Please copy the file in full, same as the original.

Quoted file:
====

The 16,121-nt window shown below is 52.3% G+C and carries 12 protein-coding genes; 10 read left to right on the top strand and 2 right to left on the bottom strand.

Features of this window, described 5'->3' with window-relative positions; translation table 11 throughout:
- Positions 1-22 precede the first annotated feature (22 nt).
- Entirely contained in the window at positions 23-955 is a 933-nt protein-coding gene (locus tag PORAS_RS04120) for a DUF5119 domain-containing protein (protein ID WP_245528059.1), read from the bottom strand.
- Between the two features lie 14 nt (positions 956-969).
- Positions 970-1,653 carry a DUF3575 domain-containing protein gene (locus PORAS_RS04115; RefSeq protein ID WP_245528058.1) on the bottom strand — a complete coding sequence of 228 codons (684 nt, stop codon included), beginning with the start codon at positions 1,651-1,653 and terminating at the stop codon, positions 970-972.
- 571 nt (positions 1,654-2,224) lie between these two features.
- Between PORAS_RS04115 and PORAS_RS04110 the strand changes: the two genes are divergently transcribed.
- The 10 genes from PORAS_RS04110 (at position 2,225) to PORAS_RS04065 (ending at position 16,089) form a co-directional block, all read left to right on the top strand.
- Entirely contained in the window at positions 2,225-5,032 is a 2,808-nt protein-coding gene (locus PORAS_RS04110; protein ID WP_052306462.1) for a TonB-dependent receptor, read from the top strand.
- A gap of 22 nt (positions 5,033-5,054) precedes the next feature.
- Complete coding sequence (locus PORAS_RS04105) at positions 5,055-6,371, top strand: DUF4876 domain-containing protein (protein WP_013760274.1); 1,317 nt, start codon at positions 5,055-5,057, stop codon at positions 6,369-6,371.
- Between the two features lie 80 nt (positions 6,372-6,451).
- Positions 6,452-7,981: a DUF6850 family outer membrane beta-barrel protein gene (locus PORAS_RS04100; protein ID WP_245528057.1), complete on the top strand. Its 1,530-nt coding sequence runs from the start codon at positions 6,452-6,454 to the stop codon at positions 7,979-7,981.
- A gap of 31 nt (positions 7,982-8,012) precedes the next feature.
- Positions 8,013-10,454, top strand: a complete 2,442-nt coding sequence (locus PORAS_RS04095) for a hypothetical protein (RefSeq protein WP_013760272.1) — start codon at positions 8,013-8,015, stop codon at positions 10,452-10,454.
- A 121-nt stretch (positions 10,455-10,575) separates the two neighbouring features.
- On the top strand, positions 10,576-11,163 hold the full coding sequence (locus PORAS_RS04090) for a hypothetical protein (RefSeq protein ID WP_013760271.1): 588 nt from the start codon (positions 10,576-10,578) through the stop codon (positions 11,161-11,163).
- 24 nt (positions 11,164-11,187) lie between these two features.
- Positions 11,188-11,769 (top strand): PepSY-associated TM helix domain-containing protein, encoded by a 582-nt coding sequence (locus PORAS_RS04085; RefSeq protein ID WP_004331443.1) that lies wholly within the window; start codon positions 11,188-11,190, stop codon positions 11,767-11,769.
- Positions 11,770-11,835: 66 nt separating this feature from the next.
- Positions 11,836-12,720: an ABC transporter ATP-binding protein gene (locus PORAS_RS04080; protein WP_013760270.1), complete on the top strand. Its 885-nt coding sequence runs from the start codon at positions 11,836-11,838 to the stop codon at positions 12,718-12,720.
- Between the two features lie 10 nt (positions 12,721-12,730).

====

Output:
The 16,121-nt window shown below is 52.3% G+C and carries 12 protein-coding genes; 10 read left to right on the top strand and 2 right to left on the bottom strand.

Features of this window, described 5'->3' with window-relative positions; translation table 11 throughout:
- Positions 1-22 precede the first annotated feature (22 nt).
- Entirely contained in the window at positions 23-955 is a 933-nt protein-coding gene (locus tag PORAS_RS04120) for a DUF5119 domain-containing protein (protein ID WP_245528059.1), read from the bottom strand.
- Between the two features lie 14 nt (positions 956-969).
- Positions 970-1,653 carry a DUF3575 domain-containing protein gene (locus PORAS_RS04115; RefSeq protein ID WP_245528058.1) on the bottom strand — a complete coding sequence of 228 codons (684 nt, stop codon included), beginning with the start codon at positions 1,651-1,653 and terminating at the stop codon, positions 970-972.
- 571 nt (positions 1,654-2,224) lie between these two features.
- Between PORAS_RS04115 and PORAS_RS04110 the strand changes: the two genes are divergently transcribed.
- The 10 genes from PORAS_RS04110 (at position 2,225) to PORAS_RS04065 (ending at position 16,089) form a co-directional block, all read left to right on the top strand.
- Entirely contained in the window at positions 2,225-5,032 is a 2,808-nt protein-coding gene (locus PORAS_RS04110; protein ID WP_052306462.1) for a TonB-dependent receptor, read from the top strand.
- A gap of 22 nt (positions 5,033-5,054) precedes the next feature.
- Complete coding sequence (locus PORAS_RS04105) at positions 5,055-6,371, top strand: DUF4876 domain-containing protein (protein WP_013760274.1); 1,317 nt, start codon at positions 5,055-5,057, stop codon at positions 6,369-6,371.
- Between the two features lie 80 nt (positions 6,372-6,451).
- Positions 6,452-7,981: a DUF6850 family outer membrane beta-barrel protein gene (locus PORAS_RS04100; protein ID WP_245528057.1), complete on the top strand. Its 1,530-nt coding sequence runs from the start codon at positions 6,452-6,454 to the stop codon at positions 7,979-7,981.
- A gap of 31 nt (positions 7,982-8,012) precedes the next feature.
- Positions 8,013-10,454, top strand: a complete 2,442-nt coding sequence (locus PORAS_RS04095) for a hypothetical protein (RefSeq protein WP_013760272.1) — start codon at positions 8,013-8,015, stop codon at positions 10,452-10,454.
- A 121-nt stretch (positions 10,455-10,575) separates the two neighbouring features.
- On the top strand, positions 10,576-11,163 hold the full coding sequence (locus PORAS_RS04090) for a hypothetical protein (RefSeq protein ID WP_013760271.1): 588 nt from the start codon (positions 10,576-10,578) through the stop codon (positions 11,161-11,163).
- 24 nt (positions 11,164-11,187) lie between these two features.
- Positions 11,188-11,769 (top strand): PepSY-associated TM helix domain-containing protein, encoded by a 582-nt coding sequence (locus PORAS_RS04085; RefSeq protein ID WP_004331443.1) that lies wholly within the window; start codon positions 11,188-11,190, stop codon positions 11,767-11,769.
- Positions 11,770-11,835: 66 nt separating this feature from the next.
- Positions 11,836-12,720: an ABC transporter ATP-binding protein gene (locus PORAS_RS04080; protein WP_013760270.1), complete on the top strand. Its 885-nt coding sequence runs from the start codon at positions 11,836-11,838 to the stop codon at positions 12,718-12,720.
- Between the two features lie 10 nt (positions 12,721-12,730).